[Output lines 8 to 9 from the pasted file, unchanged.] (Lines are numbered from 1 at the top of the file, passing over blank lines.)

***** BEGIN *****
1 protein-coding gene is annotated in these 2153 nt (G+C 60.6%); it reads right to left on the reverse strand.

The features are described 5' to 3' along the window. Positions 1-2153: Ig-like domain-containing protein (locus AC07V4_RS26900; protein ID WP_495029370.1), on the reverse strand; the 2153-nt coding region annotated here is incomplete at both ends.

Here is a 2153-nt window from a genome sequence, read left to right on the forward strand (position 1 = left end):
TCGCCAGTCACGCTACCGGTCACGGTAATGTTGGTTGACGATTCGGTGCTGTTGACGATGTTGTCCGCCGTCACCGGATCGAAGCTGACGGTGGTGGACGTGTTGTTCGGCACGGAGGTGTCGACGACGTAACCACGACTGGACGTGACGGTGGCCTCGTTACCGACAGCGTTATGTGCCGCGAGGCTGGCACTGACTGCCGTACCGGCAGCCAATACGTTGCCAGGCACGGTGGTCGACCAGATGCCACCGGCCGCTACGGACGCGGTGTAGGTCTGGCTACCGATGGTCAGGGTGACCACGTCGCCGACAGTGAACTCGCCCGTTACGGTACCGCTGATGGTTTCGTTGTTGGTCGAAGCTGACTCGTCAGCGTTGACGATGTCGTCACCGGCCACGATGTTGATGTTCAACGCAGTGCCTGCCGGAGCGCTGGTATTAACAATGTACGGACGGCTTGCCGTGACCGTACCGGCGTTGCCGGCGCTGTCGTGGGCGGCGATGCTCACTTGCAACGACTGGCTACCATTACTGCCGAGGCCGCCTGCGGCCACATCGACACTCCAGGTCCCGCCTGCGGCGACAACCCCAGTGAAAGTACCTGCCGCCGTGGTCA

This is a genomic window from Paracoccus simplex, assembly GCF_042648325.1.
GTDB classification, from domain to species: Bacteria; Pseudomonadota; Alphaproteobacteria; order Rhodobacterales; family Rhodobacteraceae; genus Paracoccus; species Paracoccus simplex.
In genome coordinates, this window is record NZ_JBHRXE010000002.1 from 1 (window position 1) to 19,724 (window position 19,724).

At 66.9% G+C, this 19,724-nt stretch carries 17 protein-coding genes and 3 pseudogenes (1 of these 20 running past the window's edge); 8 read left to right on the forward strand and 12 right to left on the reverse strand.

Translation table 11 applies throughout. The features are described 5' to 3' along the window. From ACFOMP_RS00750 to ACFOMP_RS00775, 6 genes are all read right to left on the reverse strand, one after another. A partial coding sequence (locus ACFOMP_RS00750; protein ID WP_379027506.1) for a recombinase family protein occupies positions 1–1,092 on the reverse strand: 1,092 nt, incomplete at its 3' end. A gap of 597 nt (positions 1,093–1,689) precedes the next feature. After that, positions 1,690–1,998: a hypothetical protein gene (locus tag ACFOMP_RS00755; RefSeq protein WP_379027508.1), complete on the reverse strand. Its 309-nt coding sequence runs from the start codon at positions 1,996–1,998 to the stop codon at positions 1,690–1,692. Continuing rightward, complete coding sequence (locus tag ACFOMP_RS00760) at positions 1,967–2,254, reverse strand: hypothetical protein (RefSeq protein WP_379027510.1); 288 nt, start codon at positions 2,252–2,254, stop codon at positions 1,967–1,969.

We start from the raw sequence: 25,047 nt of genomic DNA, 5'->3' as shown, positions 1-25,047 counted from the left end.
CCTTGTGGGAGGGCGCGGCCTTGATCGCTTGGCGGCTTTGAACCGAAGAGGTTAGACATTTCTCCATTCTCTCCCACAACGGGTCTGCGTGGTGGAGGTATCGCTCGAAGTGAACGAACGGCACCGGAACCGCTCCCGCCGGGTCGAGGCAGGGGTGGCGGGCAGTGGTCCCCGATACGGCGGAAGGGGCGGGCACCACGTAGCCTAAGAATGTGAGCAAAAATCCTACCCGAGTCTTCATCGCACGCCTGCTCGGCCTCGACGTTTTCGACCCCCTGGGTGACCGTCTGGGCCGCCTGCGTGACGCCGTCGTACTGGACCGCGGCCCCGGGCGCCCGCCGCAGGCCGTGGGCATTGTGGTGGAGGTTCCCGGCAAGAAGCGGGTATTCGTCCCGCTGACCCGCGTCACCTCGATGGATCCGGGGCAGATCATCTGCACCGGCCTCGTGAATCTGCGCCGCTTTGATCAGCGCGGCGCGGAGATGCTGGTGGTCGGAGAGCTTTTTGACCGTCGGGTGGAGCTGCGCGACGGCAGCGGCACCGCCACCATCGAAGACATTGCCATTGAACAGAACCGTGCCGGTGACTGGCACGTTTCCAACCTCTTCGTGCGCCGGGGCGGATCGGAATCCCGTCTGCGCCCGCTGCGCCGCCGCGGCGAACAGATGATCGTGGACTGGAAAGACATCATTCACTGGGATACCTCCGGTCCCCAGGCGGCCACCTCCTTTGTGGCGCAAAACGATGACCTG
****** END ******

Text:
At 66.9% G+C, this 19,724-nt stretch carries 17 protein-coding genes and 3 pseudogenes (1 of these 20 running past the window's edge); 8 read left to right on the forward strand and 12 right to left on the reverse strand.

Translation table 11 applies throughout. The features are described 5' to 3' along the window. From ACFOMP_RS00750 to ACFOMP_RS00775, 6 genes are all read right to left on the reverse strand, one after another. A partial coding sequence (locus ACFOMP_RS00750; protein ID WP_379027506.1) for a recombinase family protein occupies positions 1–1,092 on the reverse strand: 1,092 nt, incomplete at its 3' end. A gap of 597 nt (positions 1,093–1,689) precedes the next feature. After that, positions 1,690–1,998: a hypothetical protein gene (locus tag ACFOMP_RS00755; RefSeq protein WP_379027508.1), complete on the reverse strand. Its 309-nt coding sequence runs from the start codon at positions 1,996–1,998 to the stop codon at positions 1,690–1,692. Continuing rightward, complete coding sequence (locus tag ACFOMP_RS00760) at positions 1,967–2,254, reverse strand: hypothetical protein (RefSeq protein WP_379027510.1); 288 nt, start codon at positions 2,252–2,254, stop codon at positions 1,967–1,969.